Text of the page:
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Felonies & Misdemeanors

Arizona Criminal Attorney

The Difference Between Felony & Misdemeanor Crimes

Across the United States, crimes are classified into felonies and misdemeanors. More serious crimes fall under the category of felonies, while less serious are misdemeanors. For example, murder is a felony, while public intoxication could be a misdemeanor. Within the broad categories of felonies and misdemeanors, there are sub-categories—typically called classes—under which specific types of crimes are placed.

In the United States, every state has unique criminal law statutes, including sentencing guidelines for felonies and misdemeanors. The most obvious example to illustrate this point would be capital punishment, which is permitted by some states, but not by others.

Arizona sentencing guidelines

The Arizona Criminal Code Sentencing Provisions provides the guidelines that judges use to sentence people convicted of crimes. In Arizona, the guidelines designate specific sentencing for specific types of crimes instead of fitting them within a general felony and misdemeanor framework.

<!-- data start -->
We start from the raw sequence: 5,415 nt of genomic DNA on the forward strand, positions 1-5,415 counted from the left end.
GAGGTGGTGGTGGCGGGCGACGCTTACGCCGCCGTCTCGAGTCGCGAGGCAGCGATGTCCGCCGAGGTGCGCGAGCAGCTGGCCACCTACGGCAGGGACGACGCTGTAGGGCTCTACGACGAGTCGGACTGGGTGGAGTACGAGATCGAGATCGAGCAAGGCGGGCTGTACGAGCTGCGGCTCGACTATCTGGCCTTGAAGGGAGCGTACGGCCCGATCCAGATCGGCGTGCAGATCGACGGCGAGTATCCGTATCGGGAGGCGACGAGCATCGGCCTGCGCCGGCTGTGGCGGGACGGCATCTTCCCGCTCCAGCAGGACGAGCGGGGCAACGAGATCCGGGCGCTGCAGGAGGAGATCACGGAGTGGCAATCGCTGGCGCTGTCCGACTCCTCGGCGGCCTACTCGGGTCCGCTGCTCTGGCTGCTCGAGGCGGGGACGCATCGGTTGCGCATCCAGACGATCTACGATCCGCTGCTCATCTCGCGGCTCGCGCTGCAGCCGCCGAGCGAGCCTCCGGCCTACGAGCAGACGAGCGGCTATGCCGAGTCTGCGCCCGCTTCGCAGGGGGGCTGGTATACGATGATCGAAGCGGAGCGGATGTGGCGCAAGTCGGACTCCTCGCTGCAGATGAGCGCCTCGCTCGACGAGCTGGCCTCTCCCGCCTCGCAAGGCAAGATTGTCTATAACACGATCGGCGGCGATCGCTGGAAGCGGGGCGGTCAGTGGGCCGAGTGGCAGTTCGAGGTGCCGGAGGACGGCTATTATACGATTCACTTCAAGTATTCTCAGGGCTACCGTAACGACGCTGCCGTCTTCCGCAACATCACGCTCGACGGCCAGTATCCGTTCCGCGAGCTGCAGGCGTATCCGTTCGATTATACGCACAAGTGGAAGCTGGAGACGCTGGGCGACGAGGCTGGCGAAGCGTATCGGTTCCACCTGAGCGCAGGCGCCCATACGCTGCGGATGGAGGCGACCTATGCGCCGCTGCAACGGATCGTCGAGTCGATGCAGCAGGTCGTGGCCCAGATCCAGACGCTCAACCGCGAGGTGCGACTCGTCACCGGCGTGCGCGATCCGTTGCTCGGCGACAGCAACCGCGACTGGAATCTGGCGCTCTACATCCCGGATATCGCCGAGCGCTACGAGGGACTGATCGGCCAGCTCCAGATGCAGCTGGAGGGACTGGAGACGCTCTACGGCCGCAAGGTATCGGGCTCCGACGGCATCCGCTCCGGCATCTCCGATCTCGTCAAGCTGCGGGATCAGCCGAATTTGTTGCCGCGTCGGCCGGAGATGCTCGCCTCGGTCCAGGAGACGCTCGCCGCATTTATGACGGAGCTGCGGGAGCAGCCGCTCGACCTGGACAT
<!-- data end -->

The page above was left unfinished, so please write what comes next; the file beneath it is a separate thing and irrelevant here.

Probably the simplest way to approach Arizona’s guidelines is to look at the minimum and maximum prison terms for two main categories of felonies:

Dangerous offenses

  • Class 2: 7 to 21 years
  • Class 3: 5 to 10 years
  • Class 4: 4 to 8 years
  • Class 5: 2 to 4 years
  • Class 6: 1.5 to 3 years

Non-dangerous offenses

  • Class 2: 4 to 10 years
  • Class 3: 2.5 to 7 years
  • Class 4: 1.5 to 3 years
  • Class 5: 0.75 to 2 years
  • Class 6: 0.5 to 1.5 years

For both dangerous and non-dangerous offenses, mitigating and aggravating circumstances, as well as increased term for repeat offenses apply. Sometimes in Arizona, with the help of a skilled criminal defense attorney in Tucson, the charges and penalties can be reduced. In some cases, convictions can also be appealed.

For more information about types of crimes and penalties, contact a Tucson criminal attorney.

Arizona sentencing guidelines specifically address certain crimes in addition to the general classes for dangerous and non dangerous crimes. Here are a few examples:

  • Dangerous crimes against children: examples include child molestation or sexual abuse; 13-27 years, possible life sentence for first offense
  • Serious, violent or aggravated offenses: examples include murder, sexual assault, arson, armed robbery; recommended life sentence for first offense
  • Drug offenses: based on classification of drugs, threshold amounts, and other factors
  • First degree murder: death of life sentence

There are many factors that can influence charges and penalties, such as the age of the offender or the discretion of a judge.

Contact D. Jesse Smith if you have been arrested or charged with a felony or misdemeanor crime in Arizona, or are seeking an appeal. Call a Tucson criminal attorney at (520) 623-8343, toll free at(866) 675-8180 or fill out our web contact form.

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